Licensing and Regulatory Affairs
MARCH 15, 2000 - Michigan Department of Consumer & Industry Services (CIS) Director Kathy Wilbur announced today that a partnership with plastics industry leaders will protect worker safety and the economic vitality of one of the state's leading industries.
CIS, which administers the MIOSHA program (Michigan Occupational Safety and Health Act), discovered that a federal Occupational Safety and Health Administration (OSHA) standard was having a severe economic hardship on the plastics industry, and in some cases was being ignored therefore creating a worker safety hazard. CIS took proactive steps to determine the extent of the hazard, make sure workers were protected, and develop a solution that would meet the needs of employees, the industry and government.
In 1993, OSHA promulgated a new lockout/tagout (LO/TO) standard, which was adopted by reference by MIOSHA in 1994. Lockout/tagout refers to the process of cutting off energy sources so that machinery remains inoperative during servicing or maintenance, which is vital to preventing countless fatalities and accidents.
It was only after the rule was enforced, that the plastics industry determined the new standard would impact the economic viability of plastics manufacturers, as well as present a serious risk to product quality during production operations, particularly mold changes. The new standard increased the time needed to change a mold (e.g., from 20 minutes to two hours) and the cooling of the molten resin during the lockout also affected the integrity of the resin. Because most molding machines are controlled by computers today, the lockout also had the potential to damage the machines themselves.
"What was alarming to CIS, was that workers were being placed in potentially dangerous situations because the industry apparently was not complying with the lockout standard," said Director Wilbur. "We decided it was imperative to find a solution to the plastics industry problems, while protecting Michigan workers."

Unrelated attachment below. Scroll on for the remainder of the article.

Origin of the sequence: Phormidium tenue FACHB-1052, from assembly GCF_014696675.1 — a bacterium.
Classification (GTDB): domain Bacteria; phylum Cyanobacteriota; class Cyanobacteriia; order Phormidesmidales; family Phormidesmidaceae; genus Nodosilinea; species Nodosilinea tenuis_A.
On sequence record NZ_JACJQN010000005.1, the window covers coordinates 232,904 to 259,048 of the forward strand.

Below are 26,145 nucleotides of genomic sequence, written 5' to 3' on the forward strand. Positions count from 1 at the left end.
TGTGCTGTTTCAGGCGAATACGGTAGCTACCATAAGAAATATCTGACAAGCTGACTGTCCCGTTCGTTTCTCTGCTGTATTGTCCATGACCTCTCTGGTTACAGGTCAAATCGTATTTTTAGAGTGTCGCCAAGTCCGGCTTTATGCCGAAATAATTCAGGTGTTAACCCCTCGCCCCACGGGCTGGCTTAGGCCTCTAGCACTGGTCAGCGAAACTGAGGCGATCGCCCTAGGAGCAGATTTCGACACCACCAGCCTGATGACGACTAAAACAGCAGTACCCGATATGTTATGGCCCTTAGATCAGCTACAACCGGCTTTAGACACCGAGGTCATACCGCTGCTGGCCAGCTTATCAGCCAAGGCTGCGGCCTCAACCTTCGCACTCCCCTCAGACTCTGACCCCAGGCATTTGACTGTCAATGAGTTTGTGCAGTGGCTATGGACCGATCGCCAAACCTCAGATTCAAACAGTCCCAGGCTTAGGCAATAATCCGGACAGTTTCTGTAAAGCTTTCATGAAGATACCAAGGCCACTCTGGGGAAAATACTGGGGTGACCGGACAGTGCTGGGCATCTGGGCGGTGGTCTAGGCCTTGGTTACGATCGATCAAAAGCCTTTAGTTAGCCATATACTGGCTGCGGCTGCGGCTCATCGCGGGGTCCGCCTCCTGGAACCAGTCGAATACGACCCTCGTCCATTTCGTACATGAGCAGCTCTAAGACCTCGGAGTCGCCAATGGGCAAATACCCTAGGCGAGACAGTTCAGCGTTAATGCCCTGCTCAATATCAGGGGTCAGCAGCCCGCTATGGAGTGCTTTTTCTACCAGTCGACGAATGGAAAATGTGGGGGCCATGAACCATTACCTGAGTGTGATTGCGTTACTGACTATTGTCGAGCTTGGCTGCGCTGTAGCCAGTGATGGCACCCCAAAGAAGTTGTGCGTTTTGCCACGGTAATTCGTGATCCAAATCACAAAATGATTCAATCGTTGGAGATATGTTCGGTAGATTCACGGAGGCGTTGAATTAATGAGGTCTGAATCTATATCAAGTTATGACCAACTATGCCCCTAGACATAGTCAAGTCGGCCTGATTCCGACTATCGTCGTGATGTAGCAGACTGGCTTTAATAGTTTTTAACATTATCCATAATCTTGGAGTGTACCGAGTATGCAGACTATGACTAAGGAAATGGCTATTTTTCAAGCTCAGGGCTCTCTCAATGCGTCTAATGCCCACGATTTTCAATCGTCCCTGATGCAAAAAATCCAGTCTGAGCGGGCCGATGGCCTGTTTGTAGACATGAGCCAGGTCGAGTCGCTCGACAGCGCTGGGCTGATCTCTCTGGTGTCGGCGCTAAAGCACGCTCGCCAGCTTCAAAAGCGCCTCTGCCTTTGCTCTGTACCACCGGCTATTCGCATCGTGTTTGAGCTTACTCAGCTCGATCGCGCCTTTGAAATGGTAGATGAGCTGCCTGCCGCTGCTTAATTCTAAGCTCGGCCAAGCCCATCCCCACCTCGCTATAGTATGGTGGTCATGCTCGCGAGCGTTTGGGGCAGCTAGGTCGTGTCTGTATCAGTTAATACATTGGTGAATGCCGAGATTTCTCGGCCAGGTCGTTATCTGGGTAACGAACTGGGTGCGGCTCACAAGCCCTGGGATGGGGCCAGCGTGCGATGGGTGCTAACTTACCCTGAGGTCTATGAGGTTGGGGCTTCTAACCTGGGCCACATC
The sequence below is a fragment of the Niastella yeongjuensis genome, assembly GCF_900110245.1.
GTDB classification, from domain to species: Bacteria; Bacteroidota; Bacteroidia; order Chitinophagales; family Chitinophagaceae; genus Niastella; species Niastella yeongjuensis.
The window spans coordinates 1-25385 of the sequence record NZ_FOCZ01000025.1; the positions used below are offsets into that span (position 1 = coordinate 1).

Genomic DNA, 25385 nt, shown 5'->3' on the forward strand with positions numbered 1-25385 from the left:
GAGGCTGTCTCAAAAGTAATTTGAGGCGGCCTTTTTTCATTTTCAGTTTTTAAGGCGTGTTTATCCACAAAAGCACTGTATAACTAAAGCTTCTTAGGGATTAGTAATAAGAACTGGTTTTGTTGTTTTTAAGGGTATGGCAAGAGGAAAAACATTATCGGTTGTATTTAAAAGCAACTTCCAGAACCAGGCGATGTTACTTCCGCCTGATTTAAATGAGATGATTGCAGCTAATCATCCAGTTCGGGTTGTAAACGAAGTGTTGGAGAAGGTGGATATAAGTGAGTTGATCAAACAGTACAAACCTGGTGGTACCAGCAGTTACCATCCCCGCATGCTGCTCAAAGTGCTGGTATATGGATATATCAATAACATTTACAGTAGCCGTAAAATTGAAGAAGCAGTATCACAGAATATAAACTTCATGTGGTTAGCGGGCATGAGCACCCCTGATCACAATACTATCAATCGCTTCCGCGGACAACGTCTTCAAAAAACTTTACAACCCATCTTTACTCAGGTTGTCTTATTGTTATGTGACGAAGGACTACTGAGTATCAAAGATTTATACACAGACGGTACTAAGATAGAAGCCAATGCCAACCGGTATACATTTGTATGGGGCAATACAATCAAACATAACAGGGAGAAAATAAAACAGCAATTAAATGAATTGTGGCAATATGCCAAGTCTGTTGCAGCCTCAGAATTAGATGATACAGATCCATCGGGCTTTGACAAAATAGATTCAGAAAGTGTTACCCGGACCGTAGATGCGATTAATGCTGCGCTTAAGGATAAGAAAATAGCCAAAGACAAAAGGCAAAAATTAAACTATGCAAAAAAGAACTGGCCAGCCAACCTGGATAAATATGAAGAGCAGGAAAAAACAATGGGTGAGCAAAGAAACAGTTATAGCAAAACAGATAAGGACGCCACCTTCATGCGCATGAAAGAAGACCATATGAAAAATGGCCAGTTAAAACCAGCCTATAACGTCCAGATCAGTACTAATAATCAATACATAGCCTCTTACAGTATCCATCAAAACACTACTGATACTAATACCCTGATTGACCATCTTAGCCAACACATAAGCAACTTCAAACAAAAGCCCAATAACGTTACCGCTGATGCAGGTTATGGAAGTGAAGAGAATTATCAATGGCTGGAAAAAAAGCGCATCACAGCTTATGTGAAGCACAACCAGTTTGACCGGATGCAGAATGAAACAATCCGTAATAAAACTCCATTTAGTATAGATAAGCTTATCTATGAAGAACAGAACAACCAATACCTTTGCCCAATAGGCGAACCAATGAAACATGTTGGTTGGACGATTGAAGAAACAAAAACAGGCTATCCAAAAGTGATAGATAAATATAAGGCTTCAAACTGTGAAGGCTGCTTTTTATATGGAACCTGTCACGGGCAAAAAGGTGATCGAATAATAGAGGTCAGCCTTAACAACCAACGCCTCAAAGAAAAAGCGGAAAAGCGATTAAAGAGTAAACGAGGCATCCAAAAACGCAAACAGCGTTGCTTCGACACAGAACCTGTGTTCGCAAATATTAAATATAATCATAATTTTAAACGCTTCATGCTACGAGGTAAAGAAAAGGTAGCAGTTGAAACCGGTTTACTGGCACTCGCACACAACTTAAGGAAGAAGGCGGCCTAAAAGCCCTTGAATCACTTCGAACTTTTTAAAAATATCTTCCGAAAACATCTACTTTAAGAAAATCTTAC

Timothy Koury, Corporate Safety Director, Blue Water Plastics, was one of the leaders in a national effort to seek relief from federal OSHA. Koury asked MIOSHA and The Society of the Plastics Industry (SPI), Inc., an 1,800 member trade association, to help address the situation with the new LO/TO standard.
MIOSHA facilitated a meeting with federal OSHA and MIOSHA staff, SPI staff, and several Michigan plastics industry representatives, to address the key issues presented by the new LO/TO standard. After studying the issue, OSHA determined that to adapt the standard to allow for mold changes could compromise the standard applicability to processes in other industries. Thus efforts to achieve a national resolution to the problem were not successful.
As a member appointed by Gov. John Engler to the MIOSHA General Industry Safety Standards Commission, Koury was aware that MIOSHA has a Plastics Standard, Part 62, which OSHA does not. This standard prescribes certain safety requirements for Horizontal Injection Molding Machines (HIMM) and related operations. Koury, SPI, and other Michigan plastics manufacturers and union members, then approached MIOSHA to address the problem by amending the plastics standard. MIOSHA asked its Part 62 Advisory Committee to explore the possibility of amending Part 62.
This public/private-sector partnership was able to find a solution without diminishing the integrity of the applicability of the LO/TO standard. In the 25 years since Michigan first promulgated Part 62, plastics machinery has grown increasingly sophisticated. The mold machine is guarded by a barrier guard with interlocked gates on the front and rear. The Committee recommended an amendment to Part 62 utilizing the interlock system, that would allow a hasp to hold the interlock gates open and therefore eliminate the danger of unintentionally starting the machine.
The MIOSHA General Industry Safety Standards Commission reviewed the recommendation of the Committee, held public hearings, and then amended Part 62. The Amendment was filed with the Secretary of State 1/24/00 and became effective on 2/8/00.
The U.S. plastics industry employs 1.3 million workers and provides $274 billion in annual shipments. In Michigan, plastics shipments totaled $19.4 billion and the industry employed 95,000 in 1996. Michigan ranks third in plastics production in the nation, behind only California and Ohio.